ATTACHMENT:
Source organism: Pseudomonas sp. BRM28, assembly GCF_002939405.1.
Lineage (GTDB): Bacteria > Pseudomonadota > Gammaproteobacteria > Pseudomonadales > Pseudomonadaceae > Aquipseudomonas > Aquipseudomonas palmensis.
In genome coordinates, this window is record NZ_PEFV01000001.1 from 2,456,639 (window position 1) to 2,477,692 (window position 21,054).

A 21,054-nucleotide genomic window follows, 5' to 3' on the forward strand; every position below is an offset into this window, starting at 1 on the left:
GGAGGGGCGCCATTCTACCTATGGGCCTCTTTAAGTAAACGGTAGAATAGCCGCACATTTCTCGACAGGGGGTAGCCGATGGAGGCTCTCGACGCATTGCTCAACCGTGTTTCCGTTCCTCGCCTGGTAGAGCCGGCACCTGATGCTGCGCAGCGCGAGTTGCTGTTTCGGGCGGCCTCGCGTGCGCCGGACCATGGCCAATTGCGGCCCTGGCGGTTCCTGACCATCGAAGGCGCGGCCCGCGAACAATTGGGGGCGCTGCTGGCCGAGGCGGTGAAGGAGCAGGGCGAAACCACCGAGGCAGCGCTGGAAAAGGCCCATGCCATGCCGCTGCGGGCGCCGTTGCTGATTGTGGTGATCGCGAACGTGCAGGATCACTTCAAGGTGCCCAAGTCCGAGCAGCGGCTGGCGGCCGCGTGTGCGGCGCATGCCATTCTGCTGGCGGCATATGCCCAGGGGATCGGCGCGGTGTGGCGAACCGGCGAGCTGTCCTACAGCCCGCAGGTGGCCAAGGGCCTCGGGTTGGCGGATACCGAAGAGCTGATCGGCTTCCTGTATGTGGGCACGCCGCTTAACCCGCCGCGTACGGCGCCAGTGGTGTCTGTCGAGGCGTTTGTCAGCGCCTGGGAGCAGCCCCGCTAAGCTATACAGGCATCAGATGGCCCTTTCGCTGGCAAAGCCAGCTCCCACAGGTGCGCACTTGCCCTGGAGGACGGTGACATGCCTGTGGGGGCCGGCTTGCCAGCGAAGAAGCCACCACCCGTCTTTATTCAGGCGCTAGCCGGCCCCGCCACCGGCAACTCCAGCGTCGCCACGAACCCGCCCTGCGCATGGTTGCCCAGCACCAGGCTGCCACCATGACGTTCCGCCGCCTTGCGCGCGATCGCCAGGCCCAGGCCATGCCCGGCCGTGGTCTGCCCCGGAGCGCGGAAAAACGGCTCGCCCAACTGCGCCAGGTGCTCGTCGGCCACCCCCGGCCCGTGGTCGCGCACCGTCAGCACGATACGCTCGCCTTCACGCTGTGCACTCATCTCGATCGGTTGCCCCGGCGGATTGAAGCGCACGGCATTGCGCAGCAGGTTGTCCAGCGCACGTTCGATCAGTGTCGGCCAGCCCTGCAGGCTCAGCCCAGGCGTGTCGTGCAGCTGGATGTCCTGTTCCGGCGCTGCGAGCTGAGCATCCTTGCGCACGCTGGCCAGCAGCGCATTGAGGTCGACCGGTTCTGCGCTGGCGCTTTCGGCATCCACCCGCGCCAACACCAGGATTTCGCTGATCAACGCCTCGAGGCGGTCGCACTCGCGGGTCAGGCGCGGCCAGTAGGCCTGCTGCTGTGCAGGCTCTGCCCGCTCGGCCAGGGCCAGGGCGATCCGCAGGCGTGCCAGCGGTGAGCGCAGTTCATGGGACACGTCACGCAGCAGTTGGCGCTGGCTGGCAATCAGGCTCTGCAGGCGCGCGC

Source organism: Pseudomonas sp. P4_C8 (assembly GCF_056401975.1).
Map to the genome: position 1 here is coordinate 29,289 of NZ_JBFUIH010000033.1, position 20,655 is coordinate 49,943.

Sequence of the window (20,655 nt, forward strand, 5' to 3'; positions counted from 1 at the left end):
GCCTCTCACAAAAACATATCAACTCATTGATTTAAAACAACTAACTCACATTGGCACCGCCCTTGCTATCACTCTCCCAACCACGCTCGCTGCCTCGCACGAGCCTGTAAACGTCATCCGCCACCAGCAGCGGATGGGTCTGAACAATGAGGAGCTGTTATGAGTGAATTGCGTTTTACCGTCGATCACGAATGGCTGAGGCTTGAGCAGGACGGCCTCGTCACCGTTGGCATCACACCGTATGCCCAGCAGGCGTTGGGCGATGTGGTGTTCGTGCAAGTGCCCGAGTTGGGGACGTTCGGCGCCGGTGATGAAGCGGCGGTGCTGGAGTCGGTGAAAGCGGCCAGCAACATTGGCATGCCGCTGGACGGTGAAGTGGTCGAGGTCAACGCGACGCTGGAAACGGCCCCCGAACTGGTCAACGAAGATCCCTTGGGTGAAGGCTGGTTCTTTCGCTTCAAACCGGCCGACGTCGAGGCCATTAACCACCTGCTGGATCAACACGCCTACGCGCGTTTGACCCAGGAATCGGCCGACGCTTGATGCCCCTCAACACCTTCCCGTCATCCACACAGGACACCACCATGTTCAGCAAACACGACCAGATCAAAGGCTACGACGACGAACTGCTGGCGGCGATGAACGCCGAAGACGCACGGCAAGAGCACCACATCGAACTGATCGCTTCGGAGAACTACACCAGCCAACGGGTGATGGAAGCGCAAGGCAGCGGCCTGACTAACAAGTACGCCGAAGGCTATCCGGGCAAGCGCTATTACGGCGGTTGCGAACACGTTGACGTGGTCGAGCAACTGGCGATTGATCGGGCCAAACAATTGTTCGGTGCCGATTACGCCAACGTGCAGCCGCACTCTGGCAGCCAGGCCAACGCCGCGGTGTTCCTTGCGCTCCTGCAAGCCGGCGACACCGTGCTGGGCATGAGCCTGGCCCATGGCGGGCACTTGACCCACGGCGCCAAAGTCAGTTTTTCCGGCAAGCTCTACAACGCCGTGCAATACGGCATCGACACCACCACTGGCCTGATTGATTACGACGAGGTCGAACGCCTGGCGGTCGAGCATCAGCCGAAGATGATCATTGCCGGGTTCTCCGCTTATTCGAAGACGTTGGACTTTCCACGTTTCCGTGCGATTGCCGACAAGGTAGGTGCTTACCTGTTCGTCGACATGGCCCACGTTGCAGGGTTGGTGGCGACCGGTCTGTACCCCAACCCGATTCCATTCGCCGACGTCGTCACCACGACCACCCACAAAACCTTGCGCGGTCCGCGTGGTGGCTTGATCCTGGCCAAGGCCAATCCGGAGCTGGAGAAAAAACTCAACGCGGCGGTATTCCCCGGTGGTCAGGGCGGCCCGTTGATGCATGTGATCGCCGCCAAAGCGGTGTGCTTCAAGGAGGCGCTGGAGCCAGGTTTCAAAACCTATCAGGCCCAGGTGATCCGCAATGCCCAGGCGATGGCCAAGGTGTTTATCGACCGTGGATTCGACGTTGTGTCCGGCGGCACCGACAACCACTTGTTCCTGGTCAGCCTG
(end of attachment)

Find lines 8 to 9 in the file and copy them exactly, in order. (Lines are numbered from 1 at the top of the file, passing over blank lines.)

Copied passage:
Sequence of the window (20,655 nt, forward strand, 5' to 3'; positions counted from 1 at the left end):
GCCTCTCACAAAAACATATCAACTCATTGATTTAAAACAACTAACTCACATTGGCACCGCCCTTGCTATCACTCTCCCAACCACGCTCGCTGCCTCGCACGAGCCTGTAAACGTCATCCGCCACCAGCAGCGGATGGGTCTGAACAATGAGGAGCTGTTATGAGTGAATTGCGTTTTACCGTCGATCACGAATGGCTGAGGCTTGAGCAGGACGGCCTCGTCACCGTTGGCATCACACCGTATGCCCAGCAGGCGTTGGGCGATGTGGTGTTCGTGCAAGTGCCCGAGTTGGGGACGTTCGGCGCCGGTGATGAAGCGGCGGTGCTGGAGTCGGTGAAAGCGGCCAGCAACATTGGCATGCCGCTGGACGGTGAAGTGGTCGAGGTCAACGCGACGCTGGAAACGGCCCCCGAACTGGTCAACGAAGATCCCTTGGGTGAAGGCTGGTTCTTTCGCTTCAAACCGGCCGACGTCGAGGCCATTAACCACCTGCTGGATCAACACGCCTACGCGCGTTTGACCCAGGAATCGGCCGACGCTTGATGCCCCTCAACACCTTCCCGTCATCCACACAGGACACCACCATGTTCAGCAAACACGACCAGATCAAAGGCTACGACGACGAACTGCTGGCGGCGATGAACGCCGAAGACGCACGGCAAGAGCACCACATCGAACTGATCGCTTCGGAGAACTACACCAGCCAACGGGTGATGGAAGCGCAAGGCAGCGGCCTGACTAACAAGTACGCCGAAGGCTATCCGGGCAAGCGCTATTACGGCGGTTGCGAACACGTTGACGTGGTCGAGCAACTGGCGATTGATCGGGCCAAACAATTGTTCGGTGCCGATTACGCCAACGTGCAGCCGCACTCTGGCAGCCAGGCCAACGCCGCGGTGTTCCTTGCGCTCCTGCAAGCCGGCGACACCGTGCTGGGCATGAGCCTGGCCCATGGCGGGCACTTGACCCACGGCGCCAAAGTCAGTTTTTCCGGCAAGCTCTACAACGCCGTGCAATACGGCATCGACACCACCACTGGCCTGATTGATTACGACGAGGTCGAACGCCTGGCGGTCGAGCATCAGCCGAAGATGATCATTGCCGGGTTCTCCGCTTATTCGAAGACGTTGGACTTTCCACGTTTCCGTGCGATTGCCGACAAGGTAGGTGCTTACCTGTTCGTCGACATGGCCCACGTTGCAGGGTTGGTGGCGACCGGTCTGTACCCCAACCCGATTCCATTCGCCGACGTCGTCACCACGACCACCCACAAAACCTTGCGCGGTCCGCGTGGTGGCTTGATCCTGGCCAAGGCCAATCCGGAGCTGGAGAAAAAACTCAACGCGGCGGTATTCCCCGGTGGTCAGGGCGGCCCGTTGATGCATGTGATCGCCGCCAAAGCGGTGTGCTTCAAGGAGGCGCTGGAGCCAGGTTTCAAAACCTATCAGGCCCAGGTGATCCGCAATGCCCAGGCGATGGCCAAGGTGTTTATCGACCGTGGATTCGACGTTGTGTCCGGCGGCACCGACAACCACTTGTTCCTGGTCAGCCTG